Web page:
We also think there ought to be people who will contract to harvest our crops: pay a labor contractor a certain amount, and he takes care of the rest. The expenses go on the books as expenses, but the rest of the transaction stays off the books. No social security, no withholding tax, and all on the cheap. Employers think there ought to be people willing to work in small factories. There ought to be gardeners who will show up, keep the yard looking good, take payment in cash, and never give us problems about worker's compensation, injuries on the job, health care payments, or anything else. It's a lot easier than trying to get the teen-age kids to do yard work.

We also don't want to provide any social services to illegal immigrants; in California, Proposition 187 which denied socials service to illegals passed, with something like 1/3 (perhaps more) of Latino voters voting in favor (that is, legal immigrants were not so overwhelmingly against the proposition as opponents liked to say). Similar legislation passed in Texas. Courts quickly shut down the new laws. The result is bankruptcy for more than one Southern California city, closing of many hospital emergency rooms, and very complex regulations regarding police procedures.

If we took a poll of Americans with the question "Are you in favor of stopping illegal immigration and controlling the borders?" about 80% would vote yes. If we took a poll asking "Are you in favor of deporting illegal immigrants convicted of felonies or serous misdemeanors?" the majority would not be much smaller. I don't know what result an honest poll on "Should we deport 10 million illegal immigrants?" would be, especially if some of the consequences were pointed out prior to asking the question. I suspect I could word the question and the preliminary fact presentation to produce any result from 40% to 60% yes, but that's a guess.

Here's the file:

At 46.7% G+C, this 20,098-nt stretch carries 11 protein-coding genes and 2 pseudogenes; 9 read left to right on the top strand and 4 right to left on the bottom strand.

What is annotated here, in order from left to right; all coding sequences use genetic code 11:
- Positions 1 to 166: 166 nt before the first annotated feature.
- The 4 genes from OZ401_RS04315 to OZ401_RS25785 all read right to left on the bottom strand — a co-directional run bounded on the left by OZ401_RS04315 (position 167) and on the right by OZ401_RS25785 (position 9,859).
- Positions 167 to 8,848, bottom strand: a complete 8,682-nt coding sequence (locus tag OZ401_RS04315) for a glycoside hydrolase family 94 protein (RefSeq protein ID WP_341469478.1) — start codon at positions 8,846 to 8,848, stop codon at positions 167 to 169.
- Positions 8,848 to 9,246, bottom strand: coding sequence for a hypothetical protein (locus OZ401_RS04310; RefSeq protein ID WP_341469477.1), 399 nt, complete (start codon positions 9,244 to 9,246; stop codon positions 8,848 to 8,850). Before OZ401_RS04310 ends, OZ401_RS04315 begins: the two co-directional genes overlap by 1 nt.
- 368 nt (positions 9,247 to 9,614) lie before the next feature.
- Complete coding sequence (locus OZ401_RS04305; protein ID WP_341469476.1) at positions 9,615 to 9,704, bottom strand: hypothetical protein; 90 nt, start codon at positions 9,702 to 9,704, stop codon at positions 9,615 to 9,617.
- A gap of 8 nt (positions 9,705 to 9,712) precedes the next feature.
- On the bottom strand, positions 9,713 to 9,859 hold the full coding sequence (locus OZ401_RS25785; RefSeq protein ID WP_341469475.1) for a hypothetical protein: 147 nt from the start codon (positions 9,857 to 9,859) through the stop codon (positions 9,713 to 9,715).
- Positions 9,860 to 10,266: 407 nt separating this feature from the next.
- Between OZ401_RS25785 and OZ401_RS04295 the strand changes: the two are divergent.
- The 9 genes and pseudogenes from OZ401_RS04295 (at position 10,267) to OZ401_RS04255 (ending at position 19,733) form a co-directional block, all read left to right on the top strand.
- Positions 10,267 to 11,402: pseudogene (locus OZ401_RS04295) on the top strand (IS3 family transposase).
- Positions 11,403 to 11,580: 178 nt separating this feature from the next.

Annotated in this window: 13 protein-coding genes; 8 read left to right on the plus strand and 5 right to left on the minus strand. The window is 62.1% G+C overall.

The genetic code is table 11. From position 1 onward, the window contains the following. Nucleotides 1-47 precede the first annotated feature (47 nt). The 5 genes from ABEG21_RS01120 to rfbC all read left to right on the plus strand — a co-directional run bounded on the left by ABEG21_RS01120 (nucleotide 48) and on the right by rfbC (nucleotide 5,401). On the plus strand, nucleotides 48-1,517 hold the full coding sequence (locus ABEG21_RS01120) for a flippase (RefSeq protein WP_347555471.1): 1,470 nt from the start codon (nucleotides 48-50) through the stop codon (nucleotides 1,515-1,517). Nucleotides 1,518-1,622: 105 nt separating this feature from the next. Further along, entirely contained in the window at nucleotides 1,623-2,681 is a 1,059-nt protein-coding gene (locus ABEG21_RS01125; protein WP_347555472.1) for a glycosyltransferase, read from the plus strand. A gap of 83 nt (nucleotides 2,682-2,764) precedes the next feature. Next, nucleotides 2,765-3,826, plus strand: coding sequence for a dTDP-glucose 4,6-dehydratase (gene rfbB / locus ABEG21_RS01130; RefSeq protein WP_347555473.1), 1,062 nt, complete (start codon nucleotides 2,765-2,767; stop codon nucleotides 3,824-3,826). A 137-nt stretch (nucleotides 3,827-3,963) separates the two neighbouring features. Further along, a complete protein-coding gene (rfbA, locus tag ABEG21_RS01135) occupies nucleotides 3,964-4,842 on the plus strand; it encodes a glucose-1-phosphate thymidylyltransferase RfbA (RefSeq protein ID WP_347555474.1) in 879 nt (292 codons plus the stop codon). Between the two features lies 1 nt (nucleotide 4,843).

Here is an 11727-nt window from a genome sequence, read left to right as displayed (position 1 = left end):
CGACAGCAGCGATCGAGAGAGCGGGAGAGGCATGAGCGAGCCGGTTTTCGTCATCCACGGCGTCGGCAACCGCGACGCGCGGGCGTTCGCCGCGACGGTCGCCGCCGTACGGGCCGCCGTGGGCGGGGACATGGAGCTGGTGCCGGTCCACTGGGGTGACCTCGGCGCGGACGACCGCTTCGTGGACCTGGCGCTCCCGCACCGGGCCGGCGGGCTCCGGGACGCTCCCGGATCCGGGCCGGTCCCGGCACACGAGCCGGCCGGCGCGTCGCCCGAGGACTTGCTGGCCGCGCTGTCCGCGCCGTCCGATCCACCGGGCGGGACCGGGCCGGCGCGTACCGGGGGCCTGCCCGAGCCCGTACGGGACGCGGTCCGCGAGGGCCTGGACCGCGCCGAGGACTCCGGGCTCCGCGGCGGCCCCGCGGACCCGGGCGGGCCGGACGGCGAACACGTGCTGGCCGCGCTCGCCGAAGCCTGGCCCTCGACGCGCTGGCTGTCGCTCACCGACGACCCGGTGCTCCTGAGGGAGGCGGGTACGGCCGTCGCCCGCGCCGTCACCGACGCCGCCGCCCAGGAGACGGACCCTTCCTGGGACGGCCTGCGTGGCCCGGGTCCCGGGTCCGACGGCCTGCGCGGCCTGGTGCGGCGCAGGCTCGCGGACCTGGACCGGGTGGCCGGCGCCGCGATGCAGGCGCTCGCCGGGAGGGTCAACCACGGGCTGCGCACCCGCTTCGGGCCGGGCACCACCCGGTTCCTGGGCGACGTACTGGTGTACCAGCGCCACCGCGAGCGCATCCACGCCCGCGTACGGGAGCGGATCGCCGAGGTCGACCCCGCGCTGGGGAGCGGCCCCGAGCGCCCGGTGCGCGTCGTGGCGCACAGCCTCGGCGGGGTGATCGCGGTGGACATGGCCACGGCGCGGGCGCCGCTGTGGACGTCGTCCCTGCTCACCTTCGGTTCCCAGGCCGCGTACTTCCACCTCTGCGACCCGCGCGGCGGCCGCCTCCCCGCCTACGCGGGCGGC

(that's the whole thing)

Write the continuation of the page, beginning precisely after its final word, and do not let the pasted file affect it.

We have tried amnesty. That didn't work very well, and won't work again.

In operations research the first important question is, what is the real goal? What is the optimization criterion? In other words, what result do we really want?

If what we want is control of the border and deportation of illegal immigrants, the remedy is obvious. Close the borders with a wall, station several regiments of light cavalry along the southern border, and be serious about people showing up for immigration status hearings. Require local sheriffs to inform the federal authorities about illegal immigrants. Have the Border Patrol agents do sweeps in the obvious places. Change the Social Security laws to require the Social Security Administration to inform the Border Patrol when payments show up for non-existent social security accounts (at the moment they aren't even allowed to make such reports, so it's safe to make up a Social Security number). Make it a federal crime to assume the identity of a citizen.

And offer bounty hunters $2,000 a head for illegal immigrants delivered to a suitable internment camp. Deport those turned over if they don't protest; if they do, intern them until their status is determined. Internment need not be particularly onerous, but it would hardly be pleasant. We did some of that after Mariel boatlift. If they are determined to be repeat offenders, send them to less pleasant confinement. If they turn out to be deported parolees, send them back to prison, then deport them when they get out.